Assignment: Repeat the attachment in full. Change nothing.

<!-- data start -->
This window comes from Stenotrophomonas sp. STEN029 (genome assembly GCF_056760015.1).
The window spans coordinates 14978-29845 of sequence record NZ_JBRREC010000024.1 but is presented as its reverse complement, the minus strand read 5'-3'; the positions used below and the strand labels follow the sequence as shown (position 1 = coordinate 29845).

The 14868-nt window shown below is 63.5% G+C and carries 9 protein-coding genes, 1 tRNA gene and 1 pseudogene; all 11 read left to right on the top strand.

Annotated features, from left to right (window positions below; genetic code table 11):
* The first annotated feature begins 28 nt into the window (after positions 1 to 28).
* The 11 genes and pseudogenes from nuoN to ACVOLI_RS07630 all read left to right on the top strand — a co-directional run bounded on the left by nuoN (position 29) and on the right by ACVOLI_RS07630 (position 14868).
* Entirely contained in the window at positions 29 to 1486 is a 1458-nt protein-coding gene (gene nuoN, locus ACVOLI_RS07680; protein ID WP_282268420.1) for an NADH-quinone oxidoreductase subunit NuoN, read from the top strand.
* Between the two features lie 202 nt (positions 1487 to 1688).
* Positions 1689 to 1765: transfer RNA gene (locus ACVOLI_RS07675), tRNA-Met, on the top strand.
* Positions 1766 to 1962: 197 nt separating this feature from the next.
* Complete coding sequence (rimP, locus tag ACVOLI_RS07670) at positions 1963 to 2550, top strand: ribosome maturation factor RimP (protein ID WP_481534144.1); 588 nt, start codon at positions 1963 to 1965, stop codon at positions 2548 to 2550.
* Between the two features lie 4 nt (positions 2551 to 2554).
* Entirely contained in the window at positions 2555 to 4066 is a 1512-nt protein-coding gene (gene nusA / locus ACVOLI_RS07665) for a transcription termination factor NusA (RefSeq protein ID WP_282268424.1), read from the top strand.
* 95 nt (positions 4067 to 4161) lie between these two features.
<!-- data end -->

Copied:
This window comes from Stenotrophomonas sp. STEN029 (genome assembly GCF_056760015.1).
The window spans coordinates 14978-29845 of sequence record NZ_JBRREC010000024.1 but is presented as its reverse complement, the minus strand read 5'-3'; the positions used below and the strand labels follow the sequence as shown (position 1 = coordinate 29845).

The 14868-nt window shown below is 63.5% G+C and carries 9 protein-coding genes, 1 tRNA gene and 1 pseudogene; all 11 read left to right on the top strand.

Annotated features, from left to right (window positions below; genetic code table 11):
* The first annotated feature begins 28 nt into the window (after positions 1 to 28).
* The 11 genes and pseudogenes from nuoN to ACVOLI_RS07630 all read left to right on the top strand — a co-directional run bounded on the left by nuoN (position 29) and on the right by ACVOLI_RS07630 (position 14868).
* Entirely contained in the window at positions 29 to 1486 is a 1458-nt protein-coding gene (gene nuoN, locus ACVOLI_RS07680; protein ID WP_282268420.1) for an NADH-quinone oxidoreductase subunit NuoN, read from the top strand.
* Between the two features lie 202 nt (positions 1487 to 1688).
* Positions 1689 to 1765: transfer RNA gene (locus ACVOLI_RS07675), tRNA-Met, on the top strand.
* Positions 1766 to 1962: 197 nt separating this feature from the next.
* Complete coding sequence (rimP, locus tag ACVOLI_RS07670) at positions 1963 to 2550, top strand: ribosome maturation factor RimP (protein ID WP_481534144.1); 588 nt, start codon at positions 1963 to 1965, stop codon at positions 2548 to 2550.
* Between the two features lie 4 nt (positions 2551 to 2554).
* Entirely contained in the window at positions 2555 to 4066 is a 1512-nt protein-coding gene (gene nusA / locus ACVOLI_RS07665) for a transcription termination factor NusA (RefSeq protein ID WP_282268424.1), read from the top strand.
* 95 nt (positions 4067 to 4161) lie between these two features.